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Letter: Corporations should be accountable for ills they cause society



June 25, 2020 Jeffrey D. Sachs | From Financial Times


Robert Armstrong (Opinion, August 24) holds that the dubious appeal of environmental, social and governance investing “is for dupes only”. I would add that belief in the beneficence of shareholder primacy is for dupes only.


The problem with US corporations today is that it is too easy for managers to harm others, including through environmental destruction, financial fraud, tax evasion, lobbying for narrow interests, addictive products, and campaign contributions to compliant legislators. In short, it’s all too easy to raise corporate valuations by harming others rather than by producing quality products at competitive prices.


ESG is a limited response to these ills. Yet the real action must come through corporate law reform and regulation of companies for the common good. Stakeholder capitalism aims to change corporate law and practice so that company directors and managers desist from imposing harms on others other than through competition on quality and price. Stakeholder capitalism is now commonplace in Europe, but is still debated in the wild west of Wall Street (with its never-ending stream of frauds), US Big Coal and Oil (disdaining climate dangers), US Big Tech (massive misuse of personal data) and the US food industry (built on addictive, obesogenic foods).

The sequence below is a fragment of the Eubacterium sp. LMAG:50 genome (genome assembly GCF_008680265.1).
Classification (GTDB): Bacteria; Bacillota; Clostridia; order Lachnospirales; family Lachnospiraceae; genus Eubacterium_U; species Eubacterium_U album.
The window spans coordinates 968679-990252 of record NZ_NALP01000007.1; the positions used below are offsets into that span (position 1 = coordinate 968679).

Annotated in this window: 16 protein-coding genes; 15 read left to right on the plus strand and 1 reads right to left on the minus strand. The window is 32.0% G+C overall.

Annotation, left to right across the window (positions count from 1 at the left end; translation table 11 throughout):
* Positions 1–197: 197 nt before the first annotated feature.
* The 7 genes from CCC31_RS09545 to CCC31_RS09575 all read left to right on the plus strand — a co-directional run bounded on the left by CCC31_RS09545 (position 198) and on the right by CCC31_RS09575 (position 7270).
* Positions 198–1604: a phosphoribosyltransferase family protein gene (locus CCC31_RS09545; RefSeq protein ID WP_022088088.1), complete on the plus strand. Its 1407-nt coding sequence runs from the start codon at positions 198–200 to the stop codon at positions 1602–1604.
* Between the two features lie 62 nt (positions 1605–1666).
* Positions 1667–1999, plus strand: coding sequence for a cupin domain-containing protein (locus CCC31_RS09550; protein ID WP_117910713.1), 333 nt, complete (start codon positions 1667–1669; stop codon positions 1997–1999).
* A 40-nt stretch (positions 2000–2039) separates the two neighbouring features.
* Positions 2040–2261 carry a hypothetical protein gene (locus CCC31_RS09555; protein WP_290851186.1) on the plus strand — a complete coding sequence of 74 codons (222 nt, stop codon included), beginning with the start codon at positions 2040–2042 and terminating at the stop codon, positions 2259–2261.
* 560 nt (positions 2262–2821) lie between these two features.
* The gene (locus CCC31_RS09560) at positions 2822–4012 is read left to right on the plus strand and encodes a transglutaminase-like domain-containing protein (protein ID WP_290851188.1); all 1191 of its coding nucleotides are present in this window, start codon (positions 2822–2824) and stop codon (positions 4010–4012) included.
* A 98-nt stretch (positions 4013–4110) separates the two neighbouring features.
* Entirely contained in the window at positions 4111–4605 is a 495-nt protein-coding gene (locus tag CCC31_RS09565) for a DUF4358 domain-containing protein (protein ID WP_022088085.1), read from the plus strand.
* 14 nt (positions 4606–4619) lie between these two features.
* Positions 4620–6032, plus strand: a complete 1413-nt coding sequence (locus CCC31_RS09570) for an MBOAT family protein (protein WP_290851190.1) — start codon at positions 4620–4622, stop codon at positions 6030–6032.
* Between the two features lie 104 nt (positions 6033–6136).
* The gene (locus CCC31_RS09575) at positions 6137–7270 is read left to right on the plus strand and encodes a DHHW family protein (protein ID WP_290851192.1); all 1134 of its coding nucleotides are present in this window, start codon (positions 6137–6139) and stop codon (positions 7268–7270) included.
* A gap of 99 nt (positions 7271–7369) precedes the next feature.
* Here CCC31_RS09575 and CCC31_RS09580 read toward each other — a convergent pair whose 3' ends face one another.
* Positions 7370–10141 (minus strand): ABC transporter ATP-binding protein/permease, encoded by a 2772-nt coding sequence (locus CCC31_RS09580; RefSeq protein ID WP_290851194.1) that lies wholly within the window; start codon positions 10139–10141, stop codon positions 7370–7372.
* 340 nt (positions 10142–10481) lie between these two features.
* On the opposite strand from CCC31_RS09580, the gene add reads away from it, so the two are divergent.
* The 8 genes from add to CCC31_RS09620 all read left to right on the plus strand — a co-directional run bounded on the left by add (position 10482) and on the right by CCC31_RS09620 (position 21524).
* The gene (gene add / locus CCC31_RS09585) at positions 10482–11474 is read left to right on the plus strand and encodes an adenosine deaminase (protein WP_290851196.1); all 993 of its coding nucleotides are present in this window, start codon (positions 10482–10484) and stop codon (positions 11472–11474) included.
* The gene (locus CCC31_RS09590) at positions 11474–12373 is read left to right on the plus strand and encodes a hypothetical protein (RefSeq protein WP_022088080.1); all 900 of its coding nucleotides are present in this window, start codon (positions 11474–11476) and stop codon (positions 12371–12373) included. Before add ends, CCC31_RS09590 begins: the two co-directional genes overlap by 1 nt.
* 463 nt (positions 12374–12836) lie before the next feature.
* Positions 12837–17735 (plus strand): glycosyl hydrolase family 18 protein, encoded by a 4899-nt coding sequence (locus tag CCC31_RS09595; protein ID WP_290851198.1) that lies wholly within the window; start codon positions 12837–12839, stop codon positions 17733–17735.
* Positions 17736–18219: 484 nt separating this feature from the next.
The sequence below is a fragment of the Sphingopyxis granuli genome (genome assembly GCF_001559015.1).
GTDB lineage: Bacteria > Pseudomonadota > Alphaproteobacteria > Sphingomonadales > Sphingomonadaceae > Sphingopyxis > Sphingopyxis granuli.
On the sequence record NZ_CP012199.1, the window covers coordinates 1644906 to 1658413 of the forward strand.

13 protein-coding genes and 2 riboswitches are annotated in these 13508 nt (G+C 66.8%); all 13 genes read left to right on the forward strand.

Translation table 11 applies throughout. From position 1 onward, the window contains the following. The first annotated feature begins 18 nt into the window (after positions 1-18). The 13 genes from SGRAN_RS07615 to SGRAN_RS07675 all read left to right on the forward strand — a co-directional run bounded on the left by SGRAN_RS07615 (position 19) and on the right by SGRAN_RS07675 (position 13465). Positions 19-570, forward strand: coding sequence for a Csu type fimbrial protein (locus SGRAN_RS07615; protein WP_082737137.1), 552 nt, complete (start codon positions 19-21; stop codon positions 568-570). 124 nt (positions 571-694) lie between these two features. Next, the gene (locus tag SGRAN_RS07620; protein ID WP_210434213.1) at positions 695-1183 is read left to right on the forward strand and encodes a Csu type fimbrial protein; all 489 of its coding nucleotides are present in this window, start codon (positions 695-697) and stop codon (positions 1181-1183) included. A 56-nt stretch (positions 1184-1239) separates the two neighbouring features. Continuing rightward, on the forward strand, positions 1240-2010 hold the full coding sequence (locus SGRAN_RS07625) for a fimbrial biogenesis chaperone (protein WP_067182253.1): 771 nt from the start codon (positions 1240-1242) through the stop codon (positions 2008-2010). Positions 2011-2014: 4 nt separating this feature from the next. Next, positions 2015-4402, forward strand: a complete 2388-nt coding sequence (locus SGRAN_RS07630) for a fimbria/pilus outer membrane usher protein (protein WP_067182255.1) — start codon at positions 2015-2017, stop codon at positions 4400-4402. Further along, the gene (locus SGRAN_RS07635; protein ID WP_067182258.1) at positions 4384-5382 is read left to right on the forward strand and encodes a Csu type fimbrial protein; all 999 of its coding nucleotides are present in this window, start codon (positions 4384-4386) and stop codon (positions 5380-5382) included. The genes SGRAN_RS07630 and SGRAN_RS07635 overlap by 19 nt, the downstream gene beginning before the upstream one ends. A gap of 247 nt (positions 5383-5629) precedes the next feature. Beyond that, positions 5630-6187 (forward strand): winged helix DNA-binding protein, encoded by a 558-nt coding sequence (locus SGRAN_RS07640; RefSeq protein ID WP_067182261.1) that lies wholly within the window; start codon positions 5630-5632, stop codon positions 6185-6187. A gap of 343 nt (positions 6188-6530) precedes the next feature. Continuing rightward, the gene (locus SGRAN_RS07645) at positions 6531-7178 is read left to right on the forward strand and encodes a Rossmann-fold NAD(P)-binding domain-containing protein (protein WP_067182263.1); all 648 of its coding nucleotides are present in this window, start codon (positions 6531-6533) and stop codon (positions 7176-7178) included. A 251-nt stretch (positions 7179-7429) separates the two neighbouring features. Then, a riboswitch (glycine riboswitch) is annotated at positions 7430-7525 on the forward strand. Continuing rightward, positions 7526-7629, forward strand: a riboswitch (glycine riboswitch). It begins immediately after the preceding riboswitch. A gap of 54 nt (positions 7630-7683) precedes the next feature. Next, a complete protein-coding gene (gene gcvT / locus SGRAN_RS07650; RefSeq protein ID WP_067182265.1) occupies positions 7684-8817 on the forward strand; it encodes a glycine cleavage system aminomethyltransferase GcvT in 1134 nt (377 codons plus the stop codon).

Mr Armstrong cites a study at Harvard Law School showing that stakeholder capitalism would “increase the insulation of corporate leaders from shareholders, reduce their accountability, and hurt economic performance”.


The real problem in the US today is not “corporate slack” in which managers are not accountable to shareholders, the overblown academic concern of the 1970s. The real problem is that corporate managers and boards are not accountable to society for the massive ills they are causing.


Mr Armstrong raises the question of whether American corporate law actually requires shareholder primacy, for example in Delaware, where many companies are incorporated. Experts are divided on the point. One approach is for companies to reincorporate as Delaware public benefit corporations wherein the public benefit company “shall be managed in a manner that balances the stockholders’ pecuniary interests, the best interests of those materially affected by the corporation’s conduct, and the public benefit or public benefits identified in its certificate of incorporation”.


A stronger step would be to insist that all corporations hereafter operate by the standards of benefit companies.


Jeffrey D Sachs

Columbia University, New York, NY, US


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